Twenty-six-year-old Amir Nasr-Azadani, a defender of the Iranjavan football club, was sentenced to death for “enmity towards God”, a very serious crime in the empire of nonsense. Thousands of individuals will have been raised against capital punishment, but FIFA, for example, has kept a shameful silence until now that it does not seem willing to break.
The news was spread by the International Federation of Associations of Professional Soccer Players (FIFPRO). The organization states that it “is shocked and disgusted by reports that professional footballer Amir Nasr-Azadani faces execution in Iran after campaigning for women’s rights and basic freedoms in his country. We call for the immediate removal of his punishment.”
Who is Nasr-Azadani?
Nasr-Azadani was born in February 1996 in Isfahan, a city located in central Iran known for its Persian architecture. He started playing soccer in the youth ranks of Sepahan Sport Club in his hometown. In 2014, he joined the Tehran Rah-Ahan team, one of Iran’s oldest football clubs, and played for the first time in the Iran Pro-League (IPL), the country’s top sports competition (later the club was relegated to the Azadegan League).
He joined Tractor a year later and was part of the team until 2019 when he was sidelined a year after suffering a torn cruciate ligament.
In 2020, he joined Gol-e Rayhan, but he was injured again shortly after and had to undergo surgery to treat his leg. He was also invited to join the Iran youth national team.
It is because of his profession that Fifpro, the world association of professional players, was the one who first raised his voice in the case of Nasr-Azadani.
“Fifpro is shocked and disgusted by reports that professional footballer Amir Nasr-Azadani is facing execution in Iran after campaigning for women’s rights and basic freedoms in his country. We stand in solidarity with Amir and call for the immediate removal of his punishment, ” he tweeted on Tuesday, drawing global attention to the issue.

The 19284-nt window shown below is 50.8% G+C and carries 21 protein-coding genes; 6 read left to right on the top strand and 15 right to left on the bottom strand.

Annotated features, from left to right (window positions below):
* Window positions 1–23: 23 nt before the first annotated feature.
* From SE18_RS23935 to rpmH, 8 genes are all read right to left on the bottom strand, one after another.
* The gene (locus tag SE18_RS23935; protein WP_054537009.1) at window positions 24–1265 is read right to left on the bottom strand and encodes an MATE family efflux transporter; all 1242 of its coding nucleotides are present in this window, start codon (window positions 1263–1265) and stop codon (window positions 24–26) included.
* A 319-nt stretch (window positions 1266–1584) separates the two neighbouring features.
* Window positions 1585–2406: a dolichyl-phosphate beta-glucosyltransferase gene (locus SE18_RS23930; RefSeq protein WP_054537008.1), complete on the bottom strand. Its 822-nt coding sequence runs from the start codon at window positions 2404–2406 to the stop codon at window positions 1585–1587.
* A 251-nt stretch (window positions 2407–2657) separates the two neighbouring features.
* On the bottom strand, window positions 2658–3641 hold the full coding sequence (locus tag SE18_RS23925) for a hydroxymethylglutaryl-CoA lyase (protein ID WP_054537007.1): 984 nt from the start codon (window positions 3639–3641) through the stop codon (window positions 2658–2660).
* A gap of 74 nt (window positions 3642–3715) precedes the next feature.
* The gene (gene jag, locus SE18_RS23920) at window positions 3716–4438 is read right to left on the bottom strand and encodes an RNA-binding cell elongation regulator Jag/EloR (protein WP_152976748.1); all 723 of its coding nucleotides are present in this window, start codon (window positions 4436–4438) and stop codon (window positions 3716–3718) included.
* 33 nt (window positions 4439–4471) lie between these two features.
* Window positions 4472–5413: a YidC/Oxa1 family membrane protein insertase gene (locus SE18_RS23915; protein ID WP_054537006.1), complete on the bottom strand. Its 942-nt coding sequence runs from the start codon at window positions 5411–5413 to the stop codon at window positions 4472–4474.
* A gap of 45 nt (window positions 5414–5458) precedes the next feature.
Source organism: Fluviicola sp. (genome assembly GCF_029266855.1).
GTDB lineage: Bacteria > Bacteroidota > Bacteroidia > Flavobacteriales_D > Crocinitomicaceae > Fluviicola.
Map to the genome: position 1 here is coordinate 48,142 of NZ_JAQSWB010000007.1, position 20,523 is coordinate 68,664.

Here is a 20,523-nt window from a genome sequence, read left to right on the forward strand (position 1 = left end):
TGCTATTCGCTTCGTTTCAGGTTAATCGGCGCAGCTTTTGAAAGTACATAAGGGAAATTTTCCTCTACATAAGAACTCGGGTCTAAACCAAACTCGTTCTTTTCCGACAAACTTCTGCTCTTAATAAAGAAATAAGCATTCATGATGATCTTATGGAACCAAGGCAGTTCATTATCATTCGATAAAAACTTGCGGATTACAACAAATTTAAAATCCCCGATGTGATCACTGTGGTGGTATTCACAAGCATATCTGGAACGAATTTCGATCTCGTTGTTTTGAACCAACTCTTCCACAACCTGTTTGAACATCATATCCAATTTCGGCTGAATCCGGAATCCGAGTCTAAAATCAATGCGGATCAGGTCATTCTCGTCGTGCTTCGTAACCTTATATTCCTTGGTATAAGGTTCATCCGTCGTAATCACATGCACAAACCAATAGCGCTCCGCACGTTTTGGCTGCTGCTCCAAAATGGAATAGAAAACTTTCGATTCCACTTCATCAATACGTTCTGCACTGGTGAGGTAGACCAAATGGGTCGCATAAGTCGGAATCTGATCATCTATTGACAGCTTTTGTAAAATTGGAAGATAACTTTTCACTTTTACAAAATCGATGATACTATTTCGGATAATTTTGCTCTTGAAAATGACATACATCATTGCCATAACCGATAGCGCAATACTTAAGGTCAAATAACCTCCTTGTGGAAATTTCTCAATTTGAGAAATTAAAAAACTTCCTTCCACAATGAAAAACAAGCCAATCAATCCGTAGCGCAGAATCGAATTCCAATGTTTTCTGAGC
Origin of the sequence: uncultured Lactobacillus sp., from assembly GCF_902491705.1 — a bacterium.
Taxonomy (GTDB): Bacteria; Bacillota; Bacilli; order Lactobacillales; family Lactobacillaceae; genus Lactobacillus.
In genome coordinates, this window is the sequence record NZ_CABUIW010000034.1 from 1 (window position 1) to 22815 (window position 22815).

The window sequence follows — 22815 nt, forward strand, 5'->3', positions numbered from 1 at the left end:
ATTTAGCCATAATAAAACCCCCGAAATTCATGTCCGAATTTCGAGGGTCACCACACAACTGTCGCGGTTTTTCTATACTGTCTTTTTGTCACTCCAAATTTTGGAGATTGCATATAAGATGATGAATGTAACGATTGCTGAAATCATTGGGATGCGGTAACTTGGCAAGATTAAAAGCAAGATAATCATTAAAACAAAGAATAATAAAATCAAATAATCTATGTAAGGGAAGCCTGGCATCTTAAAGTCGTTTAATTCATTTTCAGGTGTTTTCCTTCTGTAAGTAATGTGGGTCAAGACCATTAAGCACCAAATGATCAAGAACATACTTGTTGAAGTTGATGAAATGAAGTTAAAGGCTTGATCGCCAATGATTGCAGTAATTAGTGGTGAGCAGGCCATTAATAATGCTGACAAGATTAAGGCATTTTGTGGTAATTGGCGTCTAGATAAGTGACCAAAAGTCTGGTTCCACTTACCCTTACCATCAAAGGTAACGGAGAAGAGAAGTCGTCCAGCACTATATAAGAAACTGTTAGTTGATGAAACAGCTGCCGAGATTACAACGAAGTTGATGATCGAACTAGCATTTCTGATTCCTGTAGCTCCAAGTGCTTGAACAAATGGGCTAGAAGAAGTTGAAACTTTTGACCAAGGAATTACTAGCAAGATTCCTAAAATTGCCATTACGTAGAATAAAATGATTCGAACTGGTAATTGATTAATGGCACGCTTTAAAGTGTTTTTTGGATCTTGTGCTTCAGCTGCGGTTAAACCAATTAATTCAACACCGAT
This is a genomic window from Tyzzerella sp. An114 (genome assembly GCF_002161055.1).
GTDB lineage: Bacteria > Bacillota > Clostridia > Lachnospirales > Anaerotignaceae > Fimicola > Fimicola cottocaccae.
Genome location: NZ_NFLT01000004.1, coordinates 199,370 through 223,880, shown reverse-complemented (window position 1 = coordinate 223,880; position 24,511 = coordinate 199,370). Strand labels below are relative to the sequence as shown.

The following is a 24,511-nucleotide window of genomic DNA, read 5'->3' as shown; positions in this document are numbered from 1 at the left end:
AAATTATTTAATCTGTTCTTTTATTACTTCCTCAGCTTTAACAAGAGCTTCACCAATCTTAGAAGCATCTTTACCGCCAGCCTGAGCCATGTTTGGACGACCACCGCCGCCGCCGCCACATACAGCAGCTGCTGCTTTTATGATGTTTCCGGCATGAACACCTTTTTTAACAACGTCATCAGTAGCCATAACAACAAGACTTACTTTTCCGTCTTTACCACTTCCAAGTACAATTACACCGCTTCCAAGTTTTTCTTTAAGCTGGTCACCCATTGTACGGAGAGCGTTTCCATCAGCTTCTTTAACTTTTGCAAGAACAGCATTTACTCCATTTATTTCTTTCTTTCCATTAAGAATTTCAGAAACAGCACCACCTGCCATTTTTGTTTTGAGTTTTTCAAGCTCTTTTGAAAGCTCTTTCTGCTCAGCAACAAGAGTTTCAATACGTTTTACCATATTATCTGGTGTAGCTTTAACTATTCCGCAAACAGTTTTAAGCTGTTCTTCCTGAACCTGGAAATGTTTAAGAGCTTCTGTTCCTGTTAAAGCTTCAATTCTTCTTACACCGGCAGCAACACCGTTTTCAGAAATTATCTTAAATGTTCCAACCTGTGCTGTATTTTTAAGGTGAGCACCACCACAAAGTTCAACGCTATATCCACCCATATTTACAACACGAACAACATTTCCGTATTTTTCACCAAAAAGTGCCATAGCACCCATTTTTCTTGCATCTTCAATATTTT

Death of Mahsa Amini
Amini, 22, died on September 16 after being arrested by the morality police for violating the Muslim country’s dress code, which requires women to cover their heads and chests with a veil.
Authorities said Amini died of natural causes as a result of a pre-existing condition, but suspicions from her family and large sectors of the population that she may have been beaten sparked strong protests across the country.
In September, Amini was arrested for allegedly wearing a hijab veil “inappropriately”. Although the police claim that she died of natural causes, her family says that she was beaten and tortured and that she suffered a fatal blow to the head.
Amini’s death sparked widespread protests across Iran that the ruling regime hastened to suppress. Citizens demand more freedom during the protests, however, the violent repressions have caused hundreds of deaths among both protesters and security forces.
Human rights activists in Iran, a group that has been monitoring the protests, say at least 488 people have been killed since the protests began in mid-September. The group also alleges that around 18,200 people have been detained by authorities.
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